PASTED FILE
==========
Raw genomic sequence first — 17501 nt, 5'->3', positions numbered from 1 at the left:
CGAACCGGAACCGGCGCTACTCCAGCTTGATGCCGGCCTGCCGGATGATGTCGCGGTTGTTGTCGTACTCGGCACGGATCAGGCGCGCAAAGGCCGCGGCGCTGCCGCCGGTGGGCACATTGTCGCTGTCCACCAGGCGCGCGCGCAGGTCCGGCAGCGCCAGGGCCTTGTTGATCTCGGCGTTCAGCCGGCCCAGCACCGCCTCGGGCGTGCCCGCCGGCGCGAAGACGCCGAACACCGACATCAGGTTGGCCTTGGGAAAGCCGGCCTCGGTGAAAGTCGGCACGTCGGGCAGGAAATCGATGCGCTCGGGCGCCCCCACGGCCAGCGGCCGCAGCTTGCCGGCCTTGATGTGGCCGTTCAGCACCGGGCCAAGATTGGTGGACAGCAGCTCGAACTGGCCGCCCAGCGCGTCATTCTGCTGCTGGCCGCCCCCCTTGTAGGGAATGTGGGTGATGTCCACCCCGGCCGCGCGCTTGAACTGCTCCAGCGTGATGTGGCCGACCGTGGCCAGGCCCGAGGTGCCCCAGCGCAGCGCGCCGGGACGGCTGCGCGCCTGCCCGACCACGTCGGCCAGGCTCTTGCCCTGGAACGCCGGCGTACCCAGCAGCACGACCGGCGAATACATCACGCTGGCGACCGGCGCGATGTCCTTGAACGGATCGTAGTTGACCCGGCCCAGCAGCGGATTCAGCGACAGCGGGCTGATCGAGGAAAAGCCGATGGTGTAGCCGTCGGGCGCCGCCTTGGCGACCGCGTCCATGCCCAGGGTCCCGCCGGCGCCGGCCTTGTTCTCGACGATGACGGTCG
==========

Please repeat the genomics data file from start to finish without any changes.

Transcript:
Raw genomic sequence first — 17501 nt, 5'->3', positions numbered from 1 at the left:
CGAACCGGAACCGGCGCTACTCCAGCTTGATGCCGGCCTGCCGGATGATGTCGCGGTTGTTGTCGTACTCGGCACGGATCAGGCGCGCAAAGGCCGCGGCGCTGCCGCCGGTGGGCACATTGTCGCTGTCCACCAGGCGCGCGCGCAGGTCCGGCAGCGCCAGGGCCTTGTTGATCTCGGCGTTCAGCCGGCCCAGCACCGCCTCGGGCGTGCCCGCCGGCGCGAAGACGCCGAACACCGACATCAGGTTGGCCTTGGGAAAGCCGGCCTCGGTGAAAGTCGGCACGTCGGGCAGGAAATCGATGCGCTCGGGCGCCCCCACGGCCAGCGGCCGCAGCTTGCCGGCCTTGATGTGGCCGTTCAGCACCGGGCCAAGATTGGTGGACAGCAGCTCGAACTGGCCGCCCAGCGCGTCATTCTGCTGCTGGCCGCCCCCCTTGTAGGGAATGTGGGTGATGTCCACCCCGGCCGCGCGCTTGAACTGCTCCAGCGTGATGTGGCCGACCGTGGCCAGGCCCGAGGTGCCCCAGCGCAGCGCGCCGGGACGGCTGCGCGCCTGCCCGACCACGTCGGCCAGGCTCTTGCCCTGGAACGCCGGCGTACCCAGCAGCACGACCGGCGAATACATCACGCTGGCGACCGGCGCGATGTCCTTGAACGGATCGTAGTTGACCCGGCCCAGCAGCGGATTCAGCGACAGCGGGCTGATCGAGGAAAAGCCGATGGTGTAGCCGTCGGGCGCCGCCTTGGCGACCGCGTCCATGCCCAGGGTCCCGCCGGCGCCGGCCTTGTTCTCGACGATGACGGTCG